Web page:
The Ministry of Defence has selected Leonardo to support a multi-million-pound research & development programme to better understand counter drone technology.

Building on previous R&D undertaken with the company in this area, Leonardo will support the RAF to explore technical mitigations to the current threats posed by hostile drones through the evaluation of mature and evolving sensor and effector technology.

Starting in early 2020 the primary integration work will be mainly undertaken by Leonardo at its Basildon and Southampton sites, with real-time testing undertaken at several MoD locations within the UK.

The three-year programme will examine and inform how the RAF can detect, track, identify and defeat rogue drones.  It will also support the RAF  in responding to current and evolving  threats and ensure it keeps pace with technology over time, say the firm.

Announcing the programme at DSEi last week, Defence Secretary Ben Wallace said:

“Last year at Gatwick and Heathrow we saw the peril drone technology poses to our airspace.

Today I can announce that the RAF will be working with Leonardo on a three-year programme, looking at how to detect, track, identify and defeat rogue drones as this technology continues to evolve.”

The primary aim of the R&D programme will be to help understand and inform requirements for a potential future core RAF counter-drone capability.

0 0 vote
Article Rating
Notify of
Inline Feedbacks
View all comments

After the Suadi attack, my stated fears on this site have been realised. The lethality of small hand-controlled devices such as these, pose possibly, one of the greatest threats facing us today. Any target is achievable from large strategic targets to an individual’s home!

Terror from the sky may be challenged at most government and public zones in the future, but what about the local schools or our homes? They talk about home delivery drones, how on earth can we stop deliveries of a harmful kind?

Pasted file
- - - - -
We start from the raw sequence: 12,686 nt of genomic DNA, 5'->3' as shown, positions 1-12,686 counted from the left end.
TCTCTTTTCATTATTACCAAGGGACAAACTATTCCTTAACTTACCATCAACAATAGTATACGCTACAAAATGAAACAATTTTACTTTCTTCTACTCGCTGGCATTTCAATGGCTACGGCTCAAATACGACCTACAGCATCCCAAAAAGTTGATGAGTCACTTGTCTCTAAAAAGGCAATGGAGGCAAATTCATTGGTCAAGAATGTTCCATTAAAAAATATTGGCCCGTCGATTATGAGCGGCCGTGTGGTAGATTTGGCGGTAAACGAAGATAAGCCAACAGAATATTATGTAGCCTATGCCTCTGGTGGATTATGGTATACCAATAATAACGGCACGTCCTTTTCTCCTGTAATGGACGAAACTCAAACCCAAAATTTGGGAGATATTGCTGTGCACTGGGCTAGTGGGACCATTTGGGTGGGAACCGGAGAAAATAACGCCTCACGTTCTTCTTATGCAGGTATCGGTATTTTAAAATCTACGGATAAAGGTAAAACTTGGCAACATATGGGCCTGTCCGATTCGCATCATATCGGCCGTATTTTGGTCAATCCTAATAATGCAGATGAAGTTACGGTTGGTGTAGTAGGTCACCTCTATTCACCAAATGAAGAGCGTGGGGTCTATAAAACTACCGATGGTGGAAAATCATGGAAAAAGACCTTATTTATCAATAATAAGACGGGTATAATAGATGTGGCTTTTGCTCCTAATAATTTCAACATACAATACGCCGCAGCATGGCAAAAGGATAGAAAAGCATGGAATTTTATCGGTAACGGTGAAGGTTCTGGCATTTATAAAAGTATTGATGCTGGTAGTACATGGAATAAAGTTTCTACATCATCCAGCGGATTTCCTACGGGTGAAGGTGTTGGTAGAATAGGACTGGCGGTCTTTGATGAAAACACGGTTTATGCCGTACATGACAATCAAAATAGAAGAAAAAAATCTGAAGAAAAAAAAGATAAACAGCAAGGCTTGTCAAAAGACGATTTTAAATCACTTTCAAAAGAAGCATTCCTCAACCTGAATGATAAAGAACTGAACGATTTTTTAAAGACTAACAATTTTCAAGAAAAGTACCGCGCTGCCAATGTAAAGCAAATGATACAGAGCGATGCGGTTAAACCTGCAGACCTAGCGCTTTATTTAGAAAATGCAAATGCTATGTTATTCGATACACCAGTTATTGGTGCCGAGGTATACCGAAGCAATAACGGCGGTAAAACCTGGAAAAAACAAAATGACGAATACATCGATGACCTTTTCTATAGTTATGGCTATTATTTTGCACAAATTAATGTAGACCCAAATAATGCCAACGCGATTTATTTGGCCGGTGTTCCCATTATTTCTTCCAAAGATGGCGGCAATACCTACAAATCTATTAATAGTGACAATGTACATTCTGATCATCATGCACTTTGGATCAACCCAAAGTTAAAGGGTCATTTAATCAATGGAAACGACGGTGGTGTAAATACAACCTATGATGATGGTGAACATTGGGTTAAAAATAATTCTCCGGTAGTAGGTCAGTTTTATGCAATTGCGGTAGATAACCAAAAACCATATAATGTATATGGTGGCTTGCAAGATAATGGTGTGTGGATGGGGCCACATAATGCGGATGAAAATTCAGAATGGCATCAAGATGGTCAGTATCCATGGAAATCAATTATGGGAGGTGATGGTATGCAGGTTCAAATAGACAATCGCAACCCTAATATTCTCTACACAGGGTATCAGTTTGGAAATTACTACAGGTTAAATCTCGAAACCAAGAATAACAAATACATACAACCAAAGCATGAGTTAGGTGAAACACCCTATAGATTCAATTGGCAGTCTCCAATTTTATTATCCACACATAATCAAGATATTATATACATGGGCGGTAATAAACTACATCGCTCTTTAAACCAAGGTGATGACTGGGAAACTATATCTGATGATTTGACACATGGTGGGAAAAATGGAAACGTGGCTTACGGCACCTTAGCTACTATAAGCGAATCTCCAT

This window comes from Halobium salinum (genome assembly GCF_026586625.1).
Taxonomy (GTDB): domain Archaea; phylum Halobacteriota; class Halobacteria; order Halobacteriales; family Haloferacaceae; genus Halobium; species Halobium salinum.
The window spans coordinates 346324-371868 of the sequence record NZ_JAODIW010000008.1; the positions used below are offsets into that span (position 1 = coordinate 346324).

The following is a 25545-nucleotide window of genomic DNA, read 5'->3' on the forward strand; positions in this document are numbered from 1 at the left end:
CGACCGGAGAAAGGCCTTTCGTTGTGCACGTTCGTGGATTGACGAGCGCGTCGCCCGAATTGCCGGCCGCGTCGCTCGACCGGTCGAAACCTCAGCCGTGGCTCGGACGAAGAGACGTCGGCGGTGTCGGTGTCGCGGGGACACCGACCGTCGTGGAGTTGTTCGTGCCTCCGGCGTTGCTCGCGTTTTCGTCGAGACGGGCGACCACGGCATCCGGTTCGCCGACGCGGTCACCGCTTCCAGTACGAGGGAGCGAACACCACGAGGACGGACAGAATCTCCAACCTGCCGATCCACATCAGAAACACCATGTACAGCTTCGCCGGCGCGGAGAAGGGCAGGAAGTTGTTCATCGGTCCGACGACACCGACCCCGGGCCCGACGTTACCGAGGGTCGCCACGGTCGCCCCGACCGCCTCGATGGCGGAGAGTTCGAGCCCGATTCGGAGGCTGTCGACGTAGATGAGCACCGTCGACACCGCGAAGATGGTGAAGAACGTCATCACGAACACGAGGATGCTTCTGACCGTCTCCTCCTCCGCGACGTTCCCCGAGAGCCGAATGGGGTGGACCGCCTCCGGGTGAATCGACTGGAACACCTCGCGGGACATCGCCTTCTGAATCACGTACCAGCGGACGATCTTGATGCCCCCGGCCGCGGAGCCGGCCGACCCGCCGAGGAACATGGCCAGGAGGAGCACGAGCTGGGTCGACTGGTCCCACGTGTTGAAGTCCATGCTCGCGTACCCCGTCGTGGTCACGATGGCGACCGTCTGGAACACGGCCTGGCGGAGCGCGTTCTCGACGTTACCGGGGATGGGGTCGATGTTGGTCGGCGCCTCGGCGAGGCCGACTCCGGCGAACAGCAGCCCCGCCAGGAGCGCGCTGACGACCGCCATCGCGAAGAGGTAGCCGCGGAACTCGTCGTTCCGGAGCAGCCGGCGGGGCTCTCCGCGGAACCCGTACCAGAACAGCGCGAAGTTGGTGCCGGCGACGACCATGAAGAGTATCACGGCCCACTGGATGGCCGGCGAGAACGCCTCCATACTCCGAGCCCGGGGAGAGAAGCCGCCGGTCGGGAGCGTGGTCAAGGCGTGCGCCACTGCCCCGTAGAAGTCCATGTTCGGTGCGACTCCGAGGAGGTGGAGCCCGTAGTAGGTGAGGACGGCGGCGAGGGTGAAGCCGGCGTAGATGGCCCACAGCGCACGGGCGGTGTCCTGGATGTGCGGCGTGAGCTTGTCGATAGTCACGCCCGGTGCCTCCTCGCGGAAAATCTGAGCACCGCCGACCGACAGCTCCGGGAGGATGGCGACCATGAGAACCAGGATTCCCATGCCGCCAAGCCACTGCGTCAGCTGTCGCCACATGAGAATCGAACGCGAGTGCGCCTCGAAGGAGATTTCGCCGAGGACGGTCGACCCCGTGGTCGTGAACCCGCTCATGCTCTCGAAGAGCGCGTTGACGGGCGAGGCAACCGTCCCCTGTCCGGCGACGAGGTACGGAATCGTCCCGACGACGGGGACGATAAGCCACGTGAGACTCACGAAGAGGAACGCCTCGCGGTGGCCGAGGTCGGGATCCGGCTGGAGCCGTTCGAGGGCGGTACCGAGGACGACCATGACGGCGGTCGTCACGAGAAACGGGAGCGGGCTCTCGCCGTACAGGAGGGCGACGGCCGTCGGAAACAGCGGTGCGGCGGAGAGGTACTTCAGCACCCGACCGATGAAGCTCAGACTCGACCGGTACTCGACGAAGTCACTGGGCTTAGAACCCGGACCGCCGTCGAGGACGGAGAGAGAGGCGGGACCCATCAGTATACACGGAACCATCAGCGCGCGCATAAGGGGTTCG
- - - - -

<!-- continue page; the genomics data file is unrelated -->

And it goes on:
Well said Maurice, but a three year programme to sort out an urgent problem? A situation like Gatwick could occur again tomorrow. And, after the Saudi attack, what defence does the UK currently have for its oil storage facilities? This problem requires an urgent solution – not a three-year plod.

Daniele Mandelli

Agree. Something will happen, after the event. Like Westminster Bridge.


One extream solution could be the immediate ban in the UK of private (hobby) flyers? However, the current counter plans will take too long and any challenge in the courts would probably win? What if tracking sensors were mandatory for all drones, which would be possible, if there were enough tracking devises and manpower to control them? There simply is no immediate solution, in controlling mass usage, and whilst we all live in this technology vacuum, we can only keep our finger’s crossed.


How with 3D printed parts cheap DC motors, any 6 year old can build a simple point and shoot drone..


The Saudi attack also got my attention too and, from the internet searching that I did to try and find out what sort of drones were used, the speculation that I found showed things that look closer to cruise missiles than pro/semi-pro drones that we’re all sort of familiar with to me. I’m not saying that weaponising professional or semi-professional commercial drones, e.g. ones used for filming, isn’t a huge potential issue but at least in the Saudi case this doesn’t seem to be what was used. Stuff I found with more detailed speculation on what was used in the… Read more »


Quite a challenge, particularly in built up areas. Ballistic or energy weapons could cause collateral damage if a shot goes stray, and I believe strong jamming could fry nearby electronics? Also what happens when the drone falls?
At this stage, a drone killing/capturing drone might be the only option. Or a small loitering self propelled munition with AI that can take out the drone at a time of choosing when safe to do so?


I am thinking we will have to have a serious debate about the whole issue of drones and their availability to the general population and businesses. I was working at an RC company some 12 years ago when these things were becoming feasible and sailable to the general public and the progress in 10 years is incredible. In another 10 years the capabilities in terms of duration, carrying capacity and automation doesn’t bare thinking about and if availability is uncontrolled then these will be like suicide bombers on our streets… without the suicide a scary proposition where unless urgent progress… Read more »


“Also what happens when the drone falls?” That’s a problem in civilian areas. I’ve seen it happen – a photography drone filming a tall building demolition, not that much bigger than the top-of-the-range drones you could get in Maplins, had some catastrophic failure (power failure?) and fell vertically to hit the ground about 2m in front of me. Luckily “2m in front of me” was just inside the cordoned off safety area for the demolition blasts but it was very obvious from the almighty bang that it made when it hit the ground that it was carrying enough energy on… Read more »